The wreckage of the car driven by investigative journalist Daphne Caruana Galizia lies in a farm field next to a road in the town of Mosta, Malta.
The wreckage of the car driven by investigative journalist Daphne Caruana Galizia lies in a farm field next to a road in the town of Mosta, Malta. Rene Rossignaud

Crusading journalist blown up

A PROMINENT journalist who played a major role in the Panama Papers case has been murdered in Malta.

Daphne Caruana Galizia (pictured), whose investigative work focused on corruption, was killed when a bomb blew her car to pieces.

Opposition Leader Adrian Delia said her death marked the "collapse of the rule of law” in Malta, the smallest country in the European Union.

Tributes to Ms Galizia poured in on Monday evening as thousands of Maltese gathered in the streets for a candlelight vigil.

Ms Galizia is believed to have published the last post on her widely read blog, Running Commentary, just before leaving her house in Mosta, a town outside the capital Valletta.

"There are crooks everywhere you look now,” she had written, "the situation is desperate.”

Soon after she drove away, her rental Peugeot 108 exploded with such force it was sent flying over a wall into a field.

She reported death threats against her to police two weeks ago, according to local media. Her in-depth blog made her many enemies, including Prime Minister Joseph Muscat, opposition politicians and judges.

She was described as a "one-woman Wikileaks” by Politico and the blog sometimes had a larger readership than all Malta's newspapers - 400,000 in a country of 450,000.

Mr Delia called it a political murder: "What happened today is not an ordinary killing. It is a consequence of the total collapse of the rule of law which has been going on for the past four years. We will not accept an investigation by the Commissioner of Police, Army commander or duty magistrate, all of whom were at the heart of criticism by Caruana Galizia.”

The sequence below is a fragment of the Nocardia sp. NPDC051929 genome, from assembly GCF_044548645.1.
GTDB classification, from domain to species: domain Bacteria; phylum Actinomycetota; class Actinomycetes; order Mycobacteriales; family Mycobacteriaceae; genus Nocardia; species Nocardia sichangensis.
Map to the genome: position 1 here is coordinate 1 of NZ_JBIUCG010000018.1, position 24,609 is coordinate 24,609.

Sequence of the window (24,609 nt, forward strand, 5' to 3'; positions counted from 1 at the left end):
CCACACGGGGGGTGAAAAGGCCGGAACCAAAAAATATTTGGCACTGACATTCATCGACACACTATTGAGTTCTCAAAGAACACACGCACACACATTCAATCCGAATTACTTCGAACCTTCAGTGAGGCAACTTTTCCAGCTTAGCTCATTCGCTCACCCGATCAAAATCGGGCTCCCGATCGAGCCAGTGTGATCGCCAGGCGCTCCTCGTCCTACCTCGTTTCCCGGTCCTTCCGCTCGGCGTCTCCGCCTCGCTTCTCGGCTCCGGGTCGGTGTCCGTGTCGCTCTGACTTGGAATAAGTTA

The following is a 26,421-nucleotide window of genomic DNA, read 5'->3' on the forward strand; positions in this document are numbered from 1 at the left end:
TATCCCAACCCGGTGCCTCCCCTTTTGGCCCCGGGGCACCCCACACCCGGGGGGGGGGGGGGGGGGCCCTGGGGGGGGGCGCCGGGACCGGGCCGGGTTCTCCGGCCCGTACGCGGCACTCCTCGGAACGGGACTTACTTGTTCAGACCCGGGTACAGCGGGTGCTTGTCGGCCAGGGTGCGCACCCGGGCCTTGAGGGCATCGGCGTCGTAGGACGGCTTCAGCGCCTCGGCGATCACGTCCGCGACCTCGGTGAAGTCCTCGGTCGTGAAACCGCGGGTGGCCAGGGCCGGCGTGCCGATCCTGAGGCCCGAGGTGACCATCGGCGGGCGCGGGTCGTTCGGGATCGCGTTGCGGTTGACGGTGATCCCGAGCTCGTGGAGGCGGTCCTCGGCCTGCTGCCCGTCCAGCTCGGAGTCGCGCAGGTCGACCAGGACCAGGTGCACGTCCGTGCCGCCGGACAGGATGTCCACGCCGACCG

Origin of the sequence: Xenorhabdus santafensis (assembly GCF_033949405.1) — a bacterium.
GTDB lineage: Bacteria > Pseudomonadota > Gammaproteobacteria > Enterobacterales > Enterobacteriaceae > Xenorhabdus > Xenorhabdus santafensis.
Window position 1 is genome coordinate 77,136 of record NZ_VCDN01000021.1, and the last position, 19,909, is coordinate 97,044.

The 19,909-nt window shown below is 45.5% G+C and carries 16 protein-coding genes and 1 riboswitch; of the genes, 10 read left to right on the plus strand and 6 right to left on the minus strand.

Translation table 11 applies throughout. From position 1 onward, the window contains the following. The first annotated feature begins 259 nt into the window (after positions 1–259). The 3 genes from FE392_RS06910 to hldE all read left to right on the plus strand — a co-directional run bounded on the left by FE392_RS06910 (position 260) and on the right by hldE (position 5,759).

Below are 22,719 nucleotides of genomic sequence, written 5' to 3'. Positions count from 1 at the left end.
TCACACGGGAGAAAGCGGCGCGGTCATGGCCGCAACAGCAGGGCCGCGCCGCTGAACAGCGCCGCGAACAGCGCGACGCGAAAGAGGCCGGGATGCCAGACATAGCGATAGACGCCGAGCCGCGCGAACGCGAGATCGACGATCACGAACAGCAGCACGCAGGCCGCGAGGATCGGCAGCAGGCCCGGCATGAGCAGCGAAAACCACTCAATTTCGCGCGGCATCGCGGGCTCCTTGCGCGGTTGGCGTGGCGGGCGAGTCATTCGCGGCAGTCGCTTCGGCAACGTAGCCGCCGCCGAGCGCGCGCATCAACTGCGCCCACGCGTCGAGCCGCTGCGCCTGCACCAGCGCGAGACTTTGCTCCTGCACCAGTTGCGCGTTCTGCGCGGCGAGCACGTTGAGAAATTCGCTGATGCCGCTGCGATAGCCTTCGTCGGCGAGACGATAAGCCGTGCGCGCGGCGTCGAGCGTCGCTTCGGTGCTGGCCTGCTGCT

Her husband, Peter Galizia, has also requested magistrate Scerri Herrera is be excluded from the investigation because of previous spats with the dead journalist.

The PM acknowledged Ms Galizia as one of his "harshest critics” but denounced the "barbaric attack” as "unacceptable”.

He said the violence was a "barbaric attack on press freedom”.

After analysing the leaked Panama Papers, Ms Galizia accused the PM's wife of owning a suspicious offshore company in Panama.

Both Mr Muscat and his wife denied the accusations and sued Galizia earlier this year.

Shortly after her death, Mr Muscat announced FBI experts would be helping the investigation.

The murder sent shockwaves throughout Europe and politicians and journalists sent their condolences.

European Parliament President, Antonio Tajani, described the murder as "brutal” and said: "Tragic example of journalist who sacrificed her life to seek out the truth. She won't be forgotten.”

Media watchdog Reporters Without Borders noted Ms Galizia's bank account was frozen following her revelations about alleged government corruption.

Politico called her a "one-woman WikiLeaks, crusading against untransparency and corruption in Malta”.

- Will Worley, The Independent



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